“He’s joking!” mouthed Jake to me with a laugh, “You did write the bass line though!”

“No, you’re right, I remember. I didn’t write it. I just told my Mom I did,” admitted TJ. “See this is why I can’t take them out in public!” laughed Jake.

“I’m still teaching them manners!” The exchange was the perfect example of the humorous banter, snarky as it might be at times, between the band members that is really just an aspect of the mutual admiration that the band members have for each other. Jake spoke almost reverentially about Matt’s vocals and the need to set a live schedule that allows him to maintain his peak vocal ability as the band begins to play more and more shows and tour further and further around the country.


“The lead singer is a just a little important to the success of the band,” laughed Jake. Matt was a bit under the weather just before the show that night, but his performance betrayed nothing of it. “Matt always finds a way to put on the best show and perform at his highest level no matter what the circumstances, be it strep throat or the sniffles.”

It’s that kind of dedication and ability that each member of the band glaringly displayed during their live set. You don’t get to that level of crowd interaction and controlled chaos, during the presentation of a live sound that matches your studio sound without the type of dedication and ability JaggerMouth revels in. Some bands sound great on plastic or digitally streamed and suck live. Some sound great live, but their recorded material lacks the passion of their live performance. Some bands, the rarest kind, excel at both. JaggerMouth is one of those rare bands.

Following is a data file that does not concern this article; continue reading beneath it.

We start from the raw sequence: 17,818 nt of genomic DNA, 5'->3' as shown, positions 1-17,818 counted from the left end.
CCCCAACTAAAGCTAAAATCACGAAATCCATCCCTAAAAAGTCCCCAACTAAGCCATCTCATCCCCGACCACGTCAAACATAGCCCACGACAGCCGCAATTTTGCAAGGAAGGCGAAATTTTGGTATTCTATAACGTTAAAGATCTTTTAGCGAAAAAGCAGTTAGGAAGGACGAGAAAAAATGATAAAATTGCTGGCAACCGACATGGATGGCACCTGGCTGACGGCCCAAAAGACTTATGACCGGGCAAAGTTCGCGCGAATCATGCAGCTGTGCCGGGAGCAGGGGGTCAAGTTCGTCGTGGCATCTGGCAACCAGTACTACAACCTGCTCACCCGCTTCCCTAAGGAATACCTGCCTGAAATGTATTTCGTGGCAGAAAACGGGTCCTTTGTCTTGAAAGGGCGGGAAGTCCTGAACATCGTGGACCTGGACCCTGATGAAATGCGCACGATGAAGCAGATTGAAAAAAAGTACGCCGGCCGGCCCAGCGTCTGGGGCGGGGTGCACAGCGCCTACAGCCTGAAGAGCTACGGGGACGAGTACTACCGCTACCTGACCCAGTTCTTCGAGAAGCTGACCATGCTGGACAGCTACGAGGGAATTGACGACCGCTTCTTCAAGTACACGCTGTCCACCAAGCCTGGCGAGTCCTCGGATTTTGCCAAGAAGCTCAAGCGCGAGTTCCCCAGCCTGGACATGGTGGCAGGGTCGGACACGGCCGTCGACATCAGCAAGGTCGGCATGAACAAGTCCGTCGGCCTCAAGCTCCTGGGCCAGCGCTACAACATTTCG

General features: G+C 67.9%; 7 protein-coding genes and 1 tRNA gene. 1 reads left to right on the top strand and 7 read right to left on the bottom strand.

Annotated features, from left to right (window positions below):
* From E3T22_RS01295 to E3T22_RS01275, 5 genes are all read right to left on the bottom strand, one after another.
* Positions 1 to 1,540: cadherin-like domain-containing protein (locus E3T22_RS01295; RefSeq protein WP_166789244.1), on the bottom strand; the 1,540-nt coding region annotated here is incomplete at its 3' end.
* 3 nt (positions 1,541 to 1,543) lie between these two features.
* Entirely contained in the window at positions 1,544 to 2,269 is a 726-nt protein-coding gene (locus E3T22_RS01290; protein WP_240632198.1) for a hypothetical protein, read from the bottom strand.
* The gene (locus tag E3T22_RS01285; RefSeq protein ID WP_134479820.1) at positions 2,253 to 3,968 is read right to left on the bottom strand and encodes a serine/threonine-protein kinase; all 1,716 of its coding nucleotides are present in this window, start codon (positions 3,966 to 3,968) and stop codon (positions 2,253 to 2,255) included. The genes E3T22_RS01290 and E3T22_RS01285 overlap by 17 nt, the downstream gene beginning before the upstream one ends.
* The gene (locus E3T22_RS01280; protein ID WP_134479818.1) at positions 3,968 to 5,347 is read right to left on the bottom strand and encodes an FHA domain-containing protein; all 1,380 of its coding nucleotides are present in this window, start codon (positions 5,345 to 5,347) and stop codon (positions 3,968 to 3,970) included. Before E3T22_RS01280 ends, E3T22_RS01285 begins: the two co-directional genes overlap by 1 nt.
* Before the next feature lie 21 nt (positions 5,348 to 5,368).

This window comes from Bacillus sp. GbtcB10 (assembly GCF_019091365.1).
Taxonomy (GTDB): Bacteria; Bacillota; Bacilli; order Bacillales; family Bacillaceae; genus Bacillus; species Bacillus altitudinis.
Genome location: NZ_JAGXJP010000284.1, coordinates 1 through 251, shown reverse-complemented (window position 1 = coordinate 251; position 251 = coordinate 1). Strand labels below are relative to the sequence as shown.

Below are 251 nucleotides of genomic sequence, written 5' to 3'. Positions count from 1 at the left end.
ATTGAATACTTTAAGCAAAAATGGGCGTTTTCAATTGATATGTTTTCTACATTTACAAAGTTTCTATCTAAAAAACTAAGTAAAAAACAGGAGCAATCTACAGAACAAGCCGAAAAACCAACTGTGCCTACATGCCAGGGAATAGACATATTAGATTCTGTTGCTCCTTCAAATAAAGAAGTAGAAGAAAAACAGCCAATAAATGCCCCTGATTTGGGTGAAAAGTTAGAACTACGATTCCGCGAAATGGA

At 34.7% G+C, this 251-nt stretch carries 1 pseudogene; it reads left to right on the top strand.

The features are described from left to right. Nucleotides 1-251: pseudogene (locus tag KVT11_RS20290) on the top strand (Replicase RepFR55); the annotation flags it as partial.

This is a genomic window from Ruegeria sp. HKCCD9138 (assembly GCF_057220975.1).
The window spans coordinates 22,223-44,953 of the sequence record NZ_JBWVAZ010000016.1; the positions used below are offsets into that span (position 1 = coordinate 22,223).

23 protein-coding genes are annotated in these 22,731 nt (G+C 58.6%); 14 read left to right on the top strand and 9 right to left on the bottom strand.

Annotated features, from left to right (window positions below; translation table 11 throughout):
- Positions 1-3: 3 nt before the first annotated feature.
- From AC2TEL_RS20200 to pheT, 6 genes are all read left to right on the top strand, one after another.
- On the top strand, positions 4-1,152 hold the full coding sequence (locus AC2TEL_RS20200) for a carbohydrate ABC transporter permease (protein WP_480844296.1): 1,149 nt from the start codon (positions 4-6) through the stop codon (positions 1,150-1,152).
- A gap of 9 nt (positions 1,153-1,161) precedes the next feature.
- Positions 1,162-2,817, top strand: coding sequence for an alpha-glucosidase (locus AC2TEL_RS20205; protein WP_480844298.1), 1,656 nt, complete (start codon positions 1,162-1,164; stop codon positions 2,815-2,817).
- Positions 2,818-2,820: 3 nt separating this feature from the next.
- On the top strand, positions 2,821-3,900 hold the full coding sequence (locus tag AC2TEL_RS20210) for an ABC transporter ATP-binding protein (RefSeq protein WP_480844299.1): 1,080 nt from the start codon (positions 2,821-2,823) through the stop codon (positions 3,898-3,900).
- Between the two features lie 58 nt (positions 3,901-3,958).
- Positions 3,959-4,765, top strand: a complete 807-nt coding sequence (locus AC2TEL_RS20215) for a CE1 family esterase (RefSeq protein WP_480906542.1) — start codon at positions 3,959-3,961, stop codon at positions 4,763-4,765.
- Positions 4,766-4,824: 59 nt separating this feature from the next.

So now that JaggerMouth has proved themselves more than capable of being headliners, what’s next?

“We have a November residency coming up at Snug Harbor. We’re looking to playing more shows on the road next year as well, cutting down our Charlotte performances to maybe four or five a year. Both at Snug Harbor and here at The Underground, that is if they’ll have us back after tonight,” laughed Jake.

I don’t think he has anything to worry about on that front after seeing them perform and energize the crowd. As far as what’s next recording wise for JaggerMouth, Jake mentioned that a few videos were in the works, including one for “Stillwater” (still my personal favorite off the new album), and a vinyl release early next year on which “one or two… or maybe more” new songs will debut.

With a wider tour, a vinyl release of their new album, up to three possible videos, and a residency all in the immediate future, JaggerMouth is about to demonstrate to rock fans everywhere what their hometown fans are already aware of. JaggerMouth not only became headliners that night, they became THE band to see in Charlotte and, very soon, beyond.

Carolina's based writer/journalist Andy Frisk love music, and writing, and when he gets to intermingle the two he feels most alive. Covering concerts and albums by both local and national acts, Andy strives to make the world a better place and prove Gen X really can still save the world.